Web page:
"I got wheeled out by Paul Ego and Dai Henwood and it was one of those moments where I just went 'Holy hell, Kiwis love the show'; there was just such a crack of excitement and welcome from that audience. We were all going, 'Holy shit, this is cool'."

Corbett believed the show, which was modelled initially on UK news panel shows like the phenomenally successful 'Have I Got News For You', had captured lightning in a bottle from the get-go.

"The UK has a handful of these shows and they all work. We thought 'Yeah, why can't we at least have one?' I was involved in a few pilots and that never got made. But this one did, and it felt right, right from the beginning.

"When we did the pilot, it was a bit of a vehicle for a lot of the TV3 sort of celebrities to have them on a panel show when they weren't doing their main shows but none of them could make it when we filmed the sort of the initial pilot. 

7 Days Jeremy Corbett has been there from the very first show - and will be there for the very last.
7 Days Jeremy Corbett has been there from the very first show - and will be there for the very last. Photo credit: Warner Bros Discovery

"It was all comedians and of course we all knew each other, so there was a natural chemistry there. We had a viewing party when it went live to air, and we were watching it at the Mount Eden Bowling Club, and I just remember, I just laughed so hard. And part of it was because it was genuinely funny. But also, I just couldn't believe that we'd made it; that we were getting away with it."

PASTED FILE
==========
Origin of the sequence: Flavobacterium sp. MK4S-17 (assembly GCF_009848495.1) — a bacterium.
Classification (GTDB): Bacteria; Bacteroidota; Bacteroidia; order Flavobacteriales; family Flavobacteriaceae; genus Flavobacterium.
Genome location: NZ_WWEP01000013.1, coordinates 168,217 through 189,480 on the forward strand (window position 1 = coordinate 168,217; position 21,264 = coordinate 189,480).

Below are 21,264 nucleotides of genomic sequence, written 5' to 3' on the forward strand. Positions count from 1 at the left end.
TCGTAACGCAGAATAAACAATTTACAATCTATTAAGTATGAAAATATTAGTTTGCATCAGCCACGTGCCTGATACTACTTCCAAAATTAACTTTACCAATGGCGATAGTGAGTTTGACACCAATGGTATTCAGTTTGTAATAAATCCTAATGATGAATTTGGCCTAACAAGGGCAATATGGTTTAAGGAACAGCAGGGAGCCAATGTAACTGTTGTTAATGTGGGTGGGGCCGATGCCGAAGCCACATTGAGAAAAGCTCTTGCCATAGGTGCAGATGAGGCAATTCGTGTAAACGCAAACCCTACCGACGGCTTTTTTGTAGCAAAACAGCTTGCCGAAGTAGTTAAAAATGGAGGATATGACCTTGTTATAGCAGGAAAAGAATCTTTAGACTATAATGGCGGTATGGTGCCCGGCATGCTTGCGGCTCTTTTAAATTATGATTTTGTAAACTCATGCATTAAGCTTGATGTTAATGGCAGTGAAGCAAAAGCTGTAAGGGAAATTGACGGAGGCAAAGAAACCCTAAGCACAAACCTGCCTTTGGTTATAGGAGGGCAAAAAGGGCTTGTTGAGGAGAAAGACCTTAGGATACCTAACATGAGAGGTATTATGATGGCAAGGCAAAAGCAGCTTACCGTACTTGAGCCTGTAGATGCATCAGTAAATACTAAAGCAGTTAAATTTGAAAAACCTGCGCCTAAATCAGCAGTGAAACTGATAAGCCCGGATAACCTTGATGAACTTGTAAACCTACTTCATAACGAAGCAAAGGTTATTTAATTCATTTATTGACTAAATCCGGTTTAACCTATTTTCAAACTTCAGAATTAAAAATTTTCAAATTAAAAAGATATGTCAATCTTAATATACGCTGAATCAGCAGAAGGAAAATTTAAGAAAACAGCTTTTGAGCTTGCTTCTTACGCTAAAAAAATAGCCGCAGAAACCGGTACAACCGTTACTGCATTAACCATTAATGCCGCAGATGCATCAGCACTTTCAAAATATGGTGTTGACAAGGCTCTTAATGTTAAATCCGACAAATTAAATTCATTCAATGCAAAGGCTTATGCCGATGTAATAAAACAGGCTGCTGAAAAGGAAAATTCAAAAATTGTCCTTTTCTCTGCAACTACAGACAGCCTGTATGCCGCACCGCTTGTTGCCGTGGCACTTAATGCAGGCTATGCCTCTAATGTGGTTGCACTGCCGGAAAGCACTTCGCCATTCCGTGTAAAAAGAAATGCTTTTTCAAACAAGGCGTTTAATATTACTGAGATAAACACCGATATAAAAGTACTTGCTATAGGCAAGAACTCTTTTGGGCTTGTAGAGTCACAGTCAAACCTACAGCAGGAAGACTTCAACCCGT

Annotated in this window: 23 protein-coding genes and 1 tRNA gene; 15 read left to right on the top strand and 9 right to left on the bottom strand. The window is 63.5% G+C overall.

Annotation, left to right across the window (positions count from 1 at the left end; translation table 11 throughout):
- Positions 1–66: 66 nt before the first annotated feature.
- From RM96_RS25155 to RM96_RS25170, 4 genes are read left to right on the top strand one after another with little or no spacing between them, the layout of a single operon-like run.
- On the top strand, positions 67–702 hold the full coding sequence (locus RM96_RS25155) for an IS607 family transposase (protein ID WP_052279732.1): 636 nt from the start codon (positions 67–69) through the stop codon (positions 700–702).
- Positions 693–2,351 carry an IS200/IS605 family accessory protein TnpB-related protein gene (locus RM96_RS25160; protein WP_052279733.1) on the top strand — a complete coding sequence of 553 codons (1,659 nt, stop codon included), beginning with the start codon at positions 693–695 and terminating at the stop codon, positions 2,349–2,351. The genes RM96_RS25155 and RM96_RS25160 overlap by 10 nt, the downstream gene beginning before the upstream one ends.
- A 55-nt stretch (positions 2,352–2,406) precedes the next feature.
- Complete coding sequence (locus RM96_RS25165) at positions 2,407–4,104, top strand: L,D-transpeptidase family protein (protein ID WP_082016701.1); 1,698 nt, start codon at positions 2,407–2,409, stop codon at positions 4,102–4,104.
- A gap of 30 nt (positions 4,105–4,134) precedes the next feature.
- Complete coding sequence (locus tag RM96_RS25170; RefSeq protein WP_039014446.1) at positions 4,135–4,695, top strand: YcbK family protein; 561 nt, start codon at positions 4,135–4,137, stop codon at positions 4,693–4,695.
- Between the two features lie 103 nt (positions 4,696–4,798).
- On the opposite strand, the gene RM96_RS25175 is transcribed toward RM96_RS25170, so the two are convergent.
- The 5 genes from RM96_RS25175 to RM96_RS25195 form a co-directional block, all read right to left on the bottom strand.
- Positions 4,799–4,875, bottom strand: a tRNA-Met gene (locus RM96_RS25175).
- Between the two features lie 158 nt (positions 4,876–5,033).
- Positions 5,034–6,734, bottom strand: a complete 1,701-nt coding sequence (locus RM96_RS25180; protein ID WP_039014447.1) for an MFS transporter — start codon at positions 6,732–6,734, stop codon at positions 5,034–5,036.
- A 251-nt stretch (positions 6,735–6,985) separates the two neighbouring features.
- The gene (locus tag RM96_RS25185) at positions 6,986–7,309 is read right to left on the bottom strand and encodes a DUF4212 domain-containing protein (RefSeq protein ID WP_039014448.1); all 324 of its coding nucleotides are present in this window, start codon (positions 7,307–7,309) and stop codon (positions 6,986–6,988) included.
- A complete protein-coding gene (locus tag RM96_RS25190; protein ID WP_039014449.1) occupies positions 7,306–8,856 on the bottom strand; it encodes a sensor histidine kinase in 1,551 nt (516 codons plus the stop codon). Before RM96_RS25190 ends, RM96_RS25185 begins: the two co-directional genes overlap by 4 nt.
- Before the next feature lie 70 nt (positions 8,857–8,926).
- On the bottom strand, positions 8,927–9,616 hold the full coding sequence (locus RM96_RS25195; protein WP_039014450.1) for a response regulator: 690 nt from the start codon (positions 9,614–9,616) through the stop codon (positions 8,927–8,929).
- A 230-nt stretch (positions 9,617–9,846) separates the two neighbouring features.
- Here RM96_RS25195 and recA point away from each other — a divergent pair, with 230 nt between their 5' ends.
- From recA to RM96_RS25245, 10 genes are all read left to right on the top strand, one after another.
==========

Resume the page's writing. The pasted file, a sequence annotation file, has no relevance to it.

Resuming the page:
It has not always been plain sailing. Corbett also revealed the show's first season ran into trouble when the owner of the Auckland basement studio where it was being filmed forbade them from relocating, forcing the then producer Jon Bridges into somewhat of a tricky position.

"[We had to move it all] through the restaurant, upstairs. And the guy who owned the restaurant got upset with Jon. I believe he was Korean. So Jon even got an interpreter to go with him and try and bargain with this man, to let him bring the sets through the restaurant. And he wasn't having any of it. But to Jon's credit, he won him over eventually. It was very much a dungeon-like studio that one."

The salt-and-pepper haired host said he remains proudest of the talent they've nurtured through the years, both on screen and behind the cameras.